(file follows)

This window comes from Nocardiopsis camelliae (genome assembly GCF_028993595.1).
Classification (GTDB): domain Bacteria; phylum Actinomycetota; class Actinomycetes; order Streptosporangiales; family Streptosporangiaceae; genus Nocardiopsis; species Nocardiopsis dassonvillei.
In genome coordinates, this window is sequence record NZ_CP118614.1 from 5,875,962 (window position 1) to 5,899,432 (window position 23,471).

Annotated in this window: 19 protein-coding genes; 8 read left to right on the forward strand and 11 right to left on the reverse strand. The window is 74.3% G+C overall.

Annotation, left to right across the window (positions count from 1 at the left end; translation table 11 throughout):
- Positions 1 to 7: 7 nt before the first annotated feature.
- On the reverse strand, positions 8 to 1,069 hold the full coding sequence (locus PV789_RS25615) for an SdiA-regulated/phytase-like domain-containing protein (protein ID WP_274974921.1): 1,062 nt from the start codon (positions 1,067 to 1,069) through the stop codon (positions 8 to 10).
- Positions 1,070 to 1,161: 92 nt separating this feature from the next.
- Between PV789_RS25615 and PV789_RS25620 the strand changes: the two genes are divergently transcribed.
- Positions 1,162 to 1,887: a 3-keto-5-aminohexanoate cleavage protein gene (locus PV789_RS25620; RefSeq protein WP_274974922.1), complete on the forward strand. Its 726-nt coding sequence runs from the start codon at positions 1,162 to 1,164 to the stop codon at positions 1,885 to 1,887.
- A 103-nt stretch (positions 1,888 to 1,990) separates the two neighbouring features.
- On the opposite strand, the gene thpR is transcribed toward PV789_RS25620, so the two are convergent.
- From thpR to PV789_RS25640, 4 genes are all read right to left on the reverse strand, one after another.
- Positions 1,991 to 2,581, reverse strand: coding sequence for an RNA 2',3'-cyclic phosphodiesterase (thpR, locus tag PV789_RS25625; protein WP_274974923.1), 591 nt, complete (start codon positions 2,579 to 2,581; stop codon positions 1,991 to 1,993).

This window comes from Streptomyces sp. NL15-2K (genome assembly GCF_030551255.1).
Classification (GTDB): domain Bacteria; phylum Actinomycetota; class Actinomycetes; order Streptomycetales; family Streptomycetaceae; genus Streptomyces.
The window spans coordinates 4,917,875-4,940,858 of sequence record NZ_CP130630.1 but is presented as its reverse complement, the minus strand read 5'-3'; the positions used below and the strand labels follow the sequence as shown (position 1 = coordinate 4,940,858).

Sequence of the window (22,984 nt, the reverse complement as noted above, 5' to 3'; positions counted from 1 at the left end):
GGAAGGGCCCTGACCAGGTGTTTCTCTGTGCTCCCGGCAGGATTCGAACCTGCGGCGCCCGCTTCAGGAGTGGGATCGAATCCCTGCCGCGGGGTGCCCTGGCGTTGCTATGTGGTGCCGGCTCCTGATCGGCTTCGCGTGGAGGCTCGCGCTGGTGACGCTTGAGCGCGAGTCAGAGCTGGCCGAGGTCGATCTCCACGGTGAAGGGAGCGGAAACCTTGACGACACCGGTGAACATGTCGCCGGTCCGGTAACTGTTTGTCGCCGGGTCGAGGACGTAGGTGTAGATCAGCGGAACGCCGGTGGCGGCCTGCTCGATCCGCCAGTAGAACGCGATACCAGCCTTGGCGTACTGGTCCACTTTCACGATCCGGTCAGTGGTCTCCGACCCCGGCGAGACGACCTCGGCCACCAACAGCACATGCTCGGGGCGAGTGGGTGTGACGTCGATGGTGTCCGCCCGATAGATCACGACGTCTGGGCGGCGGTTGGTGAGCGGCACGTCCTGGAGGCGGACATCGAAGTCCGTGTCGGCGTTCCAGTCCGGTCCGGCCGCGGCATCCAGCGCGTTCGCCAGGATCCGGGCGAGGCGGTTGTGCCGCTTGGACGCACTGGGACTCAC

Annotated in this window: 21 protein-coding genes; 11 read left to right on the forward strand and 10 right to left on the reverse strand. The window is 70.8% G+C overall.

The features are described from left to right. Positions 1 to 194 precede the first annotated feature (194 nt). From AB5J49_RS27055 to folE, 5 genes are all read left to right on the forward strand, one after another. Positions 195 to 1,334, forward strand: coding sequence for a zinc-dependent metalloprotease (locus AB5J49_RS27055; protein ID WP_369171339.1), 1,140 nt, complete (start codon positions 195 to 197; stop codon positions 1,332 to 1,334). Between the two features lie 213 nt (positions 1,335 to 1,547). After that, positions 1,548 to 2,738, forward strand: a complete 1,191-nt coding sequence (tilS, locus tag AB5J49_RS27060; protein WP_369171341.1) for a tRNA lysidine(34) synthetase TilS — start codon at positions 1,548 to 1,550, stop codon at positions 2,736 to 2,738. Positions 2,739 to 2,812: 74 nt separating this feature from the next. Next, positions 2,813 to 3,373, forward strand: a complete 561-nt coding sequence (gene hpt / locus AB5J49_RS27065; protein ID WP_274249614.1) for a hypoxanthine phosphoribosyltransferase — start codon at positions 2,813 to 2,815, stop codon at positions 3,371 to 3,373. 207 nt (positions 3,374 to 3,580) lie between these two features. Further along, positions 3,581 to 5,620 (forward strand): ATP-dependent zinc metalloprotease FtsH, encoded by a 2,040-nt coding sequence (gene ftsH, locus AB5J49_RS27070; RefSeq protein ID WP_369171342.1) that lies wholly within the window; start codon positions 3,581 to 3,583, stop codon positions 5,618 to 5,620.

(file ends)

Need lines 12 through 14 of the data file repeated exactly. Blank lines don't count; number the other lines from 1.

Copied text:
- On the opposite strand, the gene thpR is transcribed toward PV789_RS25620, so the two are convergent.
- From thpR to PV789_RS25640, 4 genes are all read right to left on the reverse strand, one after another.
- Positions 1,991 to 2,581, reverse strand: coding sequence for an RNA 2',3'-cyclic phosphodiesterase (thpR, locus tag PV789_RS25625; protein WP_274974923.1), 591 nt, complete (start codon positions 2,579 to 2,581; stop codon positions 1,991 to 1,993).